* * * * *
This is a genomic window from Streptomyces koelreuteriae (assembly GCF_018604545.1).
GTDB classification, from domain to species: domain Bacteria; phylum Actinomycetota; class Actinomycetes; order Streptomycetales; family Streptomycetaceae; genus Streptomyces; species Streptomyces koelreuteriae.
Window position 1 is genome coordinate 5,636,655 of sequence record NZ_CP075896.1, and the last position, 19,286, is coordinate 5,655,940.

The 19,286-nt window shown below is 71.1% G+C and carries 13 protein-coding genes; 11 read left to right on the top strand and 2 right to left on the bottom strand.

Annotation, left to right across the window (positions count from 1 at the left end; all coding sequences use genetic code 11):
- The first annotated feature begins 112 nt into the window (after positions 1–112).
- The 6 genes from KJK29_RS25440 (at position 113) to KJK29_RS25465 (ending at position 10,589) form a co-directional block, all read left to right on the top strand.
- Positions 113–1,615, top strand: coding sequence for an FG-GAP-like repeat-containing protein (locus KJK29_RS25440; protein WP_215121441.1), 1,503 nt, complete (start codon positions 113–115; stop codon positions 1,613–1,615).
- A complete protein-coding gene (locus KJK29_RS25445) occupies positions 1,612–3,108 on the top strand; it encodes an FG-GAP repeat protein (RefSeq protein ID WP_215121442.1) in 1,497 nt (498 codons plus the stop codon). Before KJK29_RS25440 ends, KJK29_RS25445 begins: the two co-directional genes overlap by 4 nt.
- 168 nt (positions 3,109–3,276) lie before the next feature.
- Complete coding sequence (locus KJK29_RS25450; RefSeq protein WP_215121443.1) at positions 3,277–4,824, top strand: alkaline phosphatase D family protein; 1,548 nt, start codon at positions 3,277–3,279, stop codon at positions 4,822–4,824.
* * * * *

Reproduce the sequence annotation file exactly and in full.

This is a genomic window from Streptomyces koelreuteriae (assembly GCF_018604545.1).
GTDB classification, from domain to species: domain Bacteria; phylum Actinomycetota; class Actinomycetes; order Streptomycetales; family Streptomycetaceae; genus Streptomyces; species Streptomyces koelreuteriae.
Window position 1 is genome coordinate 5,636,655 of sequence record NZ_CP075896.1, and the last position, 19,286, is coordinate 5,655,940.

The 19,286-nt window shown below is 71.1% G+C and carries 13 protein-coding genes; 11 read left to right on the top strand and 2 right to left on the bottom strand.

Annotation, left to right across the window (positions count from 1 at the left end; all coding sequences use genetic code 11):
- The first annotated feature begins 112 nt into the window (after positions 1–112).
- The 6 genes from KJK29_RS25440 (at position 113) to KJK29_RS25465 (ending at position 10,589) form a co-directional block, all read left to right on the top strand.
- Positions 113–1,615, top strand: coding sequence for an FG-GAP-like repeat-containing protein (locus KJK29_RS25440; protein WP_215121441.1), 1,503 nt, complete (start codon positions 113–115; stop codon positions 1,613–1,615).
- A complete protein-coding gene (locus KJK29_RS25445) occupies positions 1,612–3,108 on the top strand; it encodes an FG-GAP repeat protein (RefSeq protein ID WP_215121442.1) in 1,497 nt (498 codons plus the stop codon). Before KJK29_RS25440 ends, KJK29_RS25445 begins: the two co-directional genes overlap by 4 nt.
- 168 nt (positions 3,109–3,276) lie before the next feature.
- Complete coding sequence (locus KJK29_RS25450; RefSeq protein WP_215121443.1) at positions 3,277–4,824, top strand: alkaline phosphatase D family protein; 1,548 nt, start codon at positions 3,277–3,279, stop codon at positions 4,822–4,824.